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    Food crime costs economy ‘£2 billion a year’

    Photo: iStock

    Food crime costs the UK economy up to “£2 billion a year”, the UK Food Standards Agency (FSA) has stated in a report released on Tuesday (10).

    According to FSA’s recently published report “The Cost of Food Crime”, the cost of food fraud to consumers, businesses, and government is estimated to be between £410 million and £1.96 billion per year, suggesting a “heavy burden” on the food sector.

    People are often unaware that they are a victim of food fraud, but food crime can be seriously harmful to consumers, according to the FSA.

    FSA says this often involves selling food or drink that isn’t what it says it is, or goods that include cheaper ingredients than the ones listed on the label.

    Once a food fraud had been committed, each case was estimated to cost between £16,000 and £151,000 for small cases and between £423,000 and £7.2m for larger cases.

    Among other measures announced, a new free phone line has been created by the UK’s food safety watchdog to help people report suspected food fraud. Its new free phone number is aimed at helping people working in the food industry share their concerns about potential food crimes “freely and confidentially”.

    CEO of the FSA, Emily Miles said: “The UK has some of the safest and most authentic food in the world, but there will always be a threat of criminality in the food system. Food businesses are the first and most important line of defence and we want to support them.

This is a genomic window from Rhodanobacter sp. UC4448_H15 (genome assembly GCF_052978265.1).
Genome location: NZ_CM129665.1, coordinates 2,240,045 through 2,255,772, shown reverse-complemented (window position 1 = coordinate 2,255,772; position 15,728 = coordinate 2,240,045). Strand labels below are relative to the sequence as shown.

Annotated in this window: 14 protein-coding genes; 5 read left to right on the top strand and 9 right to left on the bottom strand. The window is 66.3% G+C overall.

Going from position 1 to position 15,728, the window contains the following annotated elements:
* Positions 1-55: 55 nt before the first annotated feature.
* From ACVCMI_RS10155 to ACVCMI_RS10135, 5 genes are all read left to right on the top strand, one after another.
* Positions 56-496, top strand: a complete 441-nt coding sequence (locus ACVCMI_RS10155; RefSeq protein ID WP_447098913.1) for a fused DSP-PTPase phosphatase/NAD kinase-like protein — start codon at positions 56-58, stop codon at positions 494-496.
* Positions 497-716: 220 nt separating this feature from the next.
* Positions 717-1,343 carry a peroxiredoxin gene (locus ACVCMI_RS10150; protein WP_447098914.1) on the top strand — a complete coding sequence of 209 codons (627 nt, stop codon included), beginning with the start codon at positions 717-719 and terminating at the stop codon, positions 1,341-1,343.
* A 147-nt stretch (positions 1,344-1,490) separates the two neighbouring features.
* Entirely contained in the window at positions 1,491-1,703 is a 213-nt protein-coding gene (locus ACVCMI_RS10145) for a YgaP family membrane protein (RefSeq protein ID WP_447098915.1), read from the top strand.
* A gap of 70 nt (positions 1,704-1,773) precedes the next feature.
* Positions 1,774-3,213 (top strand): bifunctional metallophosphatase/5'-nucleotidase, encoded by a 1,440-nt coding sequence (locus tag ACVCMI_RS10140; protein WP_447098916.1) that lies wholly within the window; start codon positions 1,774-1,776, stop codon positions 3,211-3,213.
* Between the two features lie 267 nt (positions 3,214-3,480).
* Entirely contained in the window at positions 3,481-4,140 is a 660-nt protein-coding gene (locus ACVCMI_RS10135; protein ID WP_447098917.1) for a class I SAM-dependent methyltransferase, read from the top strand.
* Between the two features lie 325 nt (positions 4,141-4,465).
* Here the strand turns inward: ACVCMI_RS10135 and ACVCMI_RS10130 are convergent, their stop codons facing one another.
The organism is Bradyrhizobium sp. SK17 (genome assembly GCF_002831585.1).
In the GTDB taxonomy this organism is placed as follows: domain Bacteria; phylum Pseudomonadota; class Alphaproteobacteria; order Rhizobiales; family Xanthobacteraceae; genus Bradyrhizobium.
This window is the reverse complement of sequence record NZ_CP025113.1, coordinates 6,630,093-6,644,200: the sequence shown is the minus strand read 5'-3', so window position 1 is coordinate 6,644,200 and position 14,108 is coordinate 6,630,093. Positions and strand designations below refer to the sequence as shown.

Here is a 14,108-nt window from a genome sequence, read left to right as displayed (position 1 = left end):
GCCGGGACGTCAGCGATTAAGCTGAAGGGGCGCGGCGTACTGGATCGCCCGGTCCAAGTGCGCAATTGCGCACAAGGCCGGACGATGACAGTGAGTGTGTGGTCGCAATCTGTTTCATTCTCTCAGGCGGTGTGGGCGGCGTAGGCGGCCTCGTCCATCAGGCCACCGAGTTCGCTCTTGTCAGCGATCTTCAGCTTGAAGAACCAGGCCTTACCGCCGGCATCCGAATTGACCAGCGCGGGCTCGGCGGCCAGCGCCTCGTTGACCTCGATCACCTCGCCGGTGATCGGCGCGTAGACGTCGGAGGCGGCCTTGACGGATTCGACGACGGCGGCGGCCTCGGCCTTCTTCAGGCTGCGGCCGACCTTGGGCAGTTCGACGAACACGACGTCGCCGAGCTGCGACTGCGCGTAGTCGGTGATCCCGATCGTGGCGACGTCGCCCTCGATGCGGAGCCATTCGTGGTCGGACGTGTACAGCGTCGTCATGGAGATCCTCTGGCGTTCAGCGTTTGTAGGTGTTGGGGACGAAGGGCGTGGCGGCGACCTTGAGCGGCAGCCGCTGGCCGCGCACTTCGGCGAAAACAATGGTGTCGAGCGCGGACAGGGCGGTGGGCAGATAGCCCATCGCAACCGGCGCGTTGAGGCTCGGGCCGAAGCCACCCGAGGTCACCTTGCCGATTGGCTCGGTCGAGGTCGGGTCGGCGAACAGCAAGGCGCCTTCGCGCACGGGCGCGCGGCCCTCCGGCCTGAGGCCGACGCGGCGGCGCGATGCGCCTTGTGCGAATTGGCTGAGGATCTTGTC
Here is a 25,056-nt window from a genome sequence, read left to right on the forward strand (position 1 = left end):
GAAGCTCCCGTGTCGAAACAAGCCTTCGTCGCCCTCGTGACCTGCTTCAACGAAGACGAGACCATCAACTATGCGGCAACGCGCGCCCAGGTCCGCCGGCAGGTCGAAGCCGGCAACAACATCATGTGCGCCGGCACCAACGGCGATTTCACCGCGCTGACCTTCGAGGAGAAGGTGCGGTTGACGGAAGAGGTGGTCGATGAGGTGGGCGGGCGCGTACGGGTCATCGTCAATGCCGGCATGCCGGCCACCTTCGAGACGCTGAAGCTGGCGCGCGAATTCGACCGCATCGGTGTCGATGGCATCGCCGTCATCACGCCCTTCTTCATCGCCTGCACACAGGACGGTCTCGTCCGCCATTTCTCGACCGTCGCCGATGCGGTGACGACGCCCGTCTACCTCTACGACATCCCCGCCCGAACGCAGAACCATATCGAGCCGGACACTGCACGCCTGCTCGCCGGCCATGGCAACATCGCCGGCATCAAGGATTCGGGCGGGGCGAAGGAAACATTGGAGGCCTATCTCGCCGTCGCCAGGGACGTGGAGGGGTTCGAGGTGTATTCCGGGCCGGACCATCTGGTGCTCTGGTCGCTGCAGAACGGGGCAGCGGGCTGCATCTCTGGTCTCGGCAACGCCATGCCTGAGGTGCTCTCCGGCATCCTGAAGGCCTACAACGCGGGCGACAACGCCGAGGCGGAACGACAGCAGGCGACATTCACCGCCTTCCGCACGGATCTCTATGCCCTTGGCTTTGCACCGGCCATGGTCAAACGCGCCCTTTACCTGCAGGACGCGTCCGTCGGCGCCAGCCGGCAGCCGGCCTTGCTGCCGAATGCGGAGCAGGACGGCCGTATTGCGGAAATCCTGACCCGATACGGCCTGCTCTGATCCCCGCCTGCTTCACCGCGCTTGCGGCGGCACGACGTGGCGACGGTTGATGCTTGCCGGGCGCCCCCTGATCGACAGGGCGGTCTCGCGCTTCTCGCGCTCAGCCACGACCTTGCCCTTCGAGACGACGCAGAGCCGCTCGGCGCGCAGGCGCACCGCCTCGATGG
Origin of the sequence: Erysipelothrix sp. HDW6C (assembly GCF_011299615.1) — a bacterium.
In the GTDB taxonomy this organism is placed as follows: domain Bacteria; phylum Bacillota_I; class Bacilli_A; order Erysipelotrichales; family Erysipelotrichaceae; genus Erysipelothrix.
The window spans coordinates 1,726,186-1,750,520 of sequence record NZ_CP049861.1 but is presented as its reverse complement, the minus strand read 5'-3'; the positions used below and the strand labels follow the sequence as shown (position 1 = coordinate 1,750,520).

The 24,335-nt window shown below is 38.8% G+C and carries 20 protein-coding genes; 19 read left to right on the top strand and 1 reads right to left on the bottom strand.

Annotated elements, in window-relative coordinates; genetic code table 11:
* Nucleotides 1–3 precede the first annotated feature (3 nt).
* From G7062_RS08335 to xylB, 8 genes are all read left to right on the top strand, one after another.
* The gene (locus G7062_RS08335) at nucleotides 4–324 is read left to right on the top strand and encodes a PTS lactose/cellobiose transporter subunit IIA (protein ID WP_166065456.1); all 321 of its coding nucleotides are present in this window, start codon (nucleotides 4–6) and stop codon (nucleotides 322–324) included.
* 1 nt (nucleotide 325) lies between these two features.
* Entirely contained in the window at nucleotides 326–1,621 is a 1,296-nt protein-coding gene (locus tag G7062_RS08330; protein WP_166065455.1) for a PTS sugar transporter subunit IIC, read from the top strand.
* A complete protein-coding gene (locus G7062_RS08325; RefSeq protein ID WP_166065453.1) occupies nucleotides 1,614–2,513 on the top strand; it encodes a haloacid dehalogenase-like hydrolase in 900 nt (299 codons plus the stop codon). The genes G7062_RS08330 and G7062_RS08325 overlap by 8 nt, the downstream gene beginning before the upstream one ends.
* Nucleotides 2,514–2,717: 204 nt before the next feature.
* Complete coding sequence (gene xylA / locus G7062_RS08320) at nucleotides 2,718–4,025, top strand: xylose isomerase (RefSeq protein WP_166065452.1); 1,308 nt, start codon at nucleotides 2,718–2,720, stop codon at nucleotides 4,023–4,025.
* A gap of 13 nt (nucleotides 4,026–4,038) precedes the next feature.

“This is one of the reasons why we launched a working group to explore together whether some areas of our collective response to food crime can be improved.

    “Together, we’re making it easier to share intelligence and information by helping people who work in the food system to share their concerns with us freely and confidentially. Our research suggests that for businesses and consumers feeling the financial strain, the cost of food crime still matters.”

    Director and co-chair of the food industry intelligence network, Helen Sisson said: “We are pleased to be taking action with the FSA and our partners in the food industry to strengthen the way we can prevent food crime in our supply chains.

    “Co-operation and communication between every part of the food system is vital to protect the public and the global reputation of UK food.”

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